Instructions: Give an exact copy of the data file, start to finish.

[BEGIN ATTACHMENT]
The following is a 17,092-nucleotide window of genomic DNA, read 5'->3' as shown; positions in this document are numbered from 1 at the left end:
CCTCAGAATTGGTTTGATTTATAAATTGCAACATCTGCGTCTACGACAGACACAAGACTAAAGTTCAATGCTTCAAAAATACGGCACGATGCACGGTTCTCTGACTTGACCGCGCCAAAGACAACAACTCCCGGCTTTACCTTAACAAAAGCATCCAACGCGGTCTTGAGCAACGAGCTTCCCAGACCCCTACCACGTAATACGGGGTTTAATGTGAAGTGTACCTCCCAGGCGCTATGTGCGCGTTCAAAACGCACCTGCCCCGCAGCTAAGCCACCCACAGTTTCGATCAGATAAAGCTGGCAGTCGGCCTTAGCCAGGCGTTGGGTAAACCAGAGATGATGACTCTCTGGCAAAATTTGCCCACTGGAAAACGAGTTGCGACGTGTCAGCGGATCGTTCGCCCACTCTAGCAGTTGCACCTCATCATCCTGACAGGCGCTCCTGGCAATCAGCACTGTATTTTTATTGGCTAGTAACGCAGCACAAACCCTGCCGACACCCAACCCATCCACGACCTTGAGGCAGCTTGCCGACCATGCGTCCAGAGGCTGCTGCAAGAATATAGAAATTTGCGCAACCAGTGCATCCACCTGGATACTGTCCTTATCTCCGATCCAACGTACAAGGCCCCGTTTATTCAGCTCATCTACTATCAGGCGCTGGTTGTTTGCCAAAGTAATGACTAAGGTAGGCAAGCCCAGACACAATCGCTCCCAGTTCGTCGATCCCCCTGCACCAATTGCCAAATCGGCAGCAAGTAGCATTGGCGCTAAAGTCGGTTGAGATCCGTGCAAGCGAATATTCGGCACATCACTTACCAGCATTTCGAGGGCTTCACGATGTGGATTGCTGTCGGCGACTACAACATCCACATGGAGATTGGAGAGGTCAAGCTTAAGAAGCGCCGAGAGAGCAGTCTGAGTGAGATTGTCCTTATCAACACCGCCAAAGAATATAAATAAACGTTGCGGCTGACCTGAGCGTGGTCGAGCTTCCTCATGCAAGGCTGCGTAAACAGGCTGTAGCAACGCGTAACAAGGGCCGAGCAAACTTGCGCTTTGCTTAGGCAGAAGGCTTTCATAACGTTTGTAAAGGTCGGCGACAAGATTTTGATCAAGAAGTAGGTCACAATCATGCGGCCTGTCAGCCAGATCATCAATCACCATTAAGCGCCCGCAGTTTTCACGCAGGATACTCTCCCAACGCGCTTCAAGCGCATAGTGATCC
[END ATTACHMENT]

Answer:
The following is a 17,092-nucleotide window of genomic DNA, read 5'->3' as shown; positions in this document are numbered from 1 at the left end:
CCTCAGAATTGGTTTGATTTATAAATTGCAACATCTGCGTCTACGACAGACACAAGACTAAAGTTCAATGCTTCAAAAATACGGCACGATGCACGGTTCTCTGACTTGACCGCGCCAAAGACAACAACTCCCGGCTTTACCTTAACAAAAGCATCCAACGCGGTCTTGAGCAACGAGCTTCCCAGACCCCTACCACGTAATACGGGGTTTAATGTGAAGTGTACCTCCCAGGCGCTATGTGCGCGTTCAAAACGCACCTGCCCCGCAGCTAAGCCACCCACAGTTTCGATCAGATAAAGCTGGCAGTCGGCCTTAGCCAGGCGTTGGGTAAACCAGAGATGATGACTCTCTGGCAAAATTTGCCCACTGGAAAACGAGTTGCGACGTGTCAGCGGATCGTTCGCCCACTCTAGCAGTTGCACCTCATCATCCTGACAGGCGCTCCTGGCAATCAGCACTGTATTTTTATTGGCTAGTAACGCAGCACAAACCCTGCCGACACCCAACCCATCCACGACCTTGAGGCAGCTTGCCGACCATGCGTCCAGAGGCTGCTGCAAGAATATAGAAATTTGCGCAACCAGTGCATCCACCTGGATACTGTCCTTATCTCCGATCCAACGTACAAGGCCCCGTTTATTCAGCTCATCTACTATCAGGCGCTGGTTGTTTGCCAAAGTAATGACTAAGGTAGGCAAGCCCAGACACAATCGCTCCCAGTTCGTCGATCCCCCTGCACCAATTGCCAAATCGGCAGCAAGTAGCATTGGCGCTAAAGTCGGTTGAGATCCGTGCAAGCGAATATTCGGCACATCACTTACCAGCATTTCGAGGGCTTCACGATGTGGATTGCTGTCGGCGACTACAACATCCACATGGAGATTGGAGAGGTCAAGCTTAAGAAGCGCCGAGAGAGCAGTCTGAGTGAGATTGTCCTTATCAACACCGCCAAAGAATATAAATAAACGTTGCGGCTGACCTGAGCGTGGTCGAGCTTCCTCATGCAAGGCTGCGTAAACAGGCTGTAGCAACGCGTAACAAGGGCCGAGCAAACTTGCGCTTTGCTTAGGCAGAAGGCTTTCATAACGTTTGTAAAGGTCGGCGACAAGATTTTGATCAAGAAGTAGGTCACAATCATGCGGCCTGTCAGCCAGATCATCAATCACCATTAAGCGCCCGCAGTTTTCACGCAGGATACTCTCCCAACGCGCTTCAAGCGCATAGTGATCC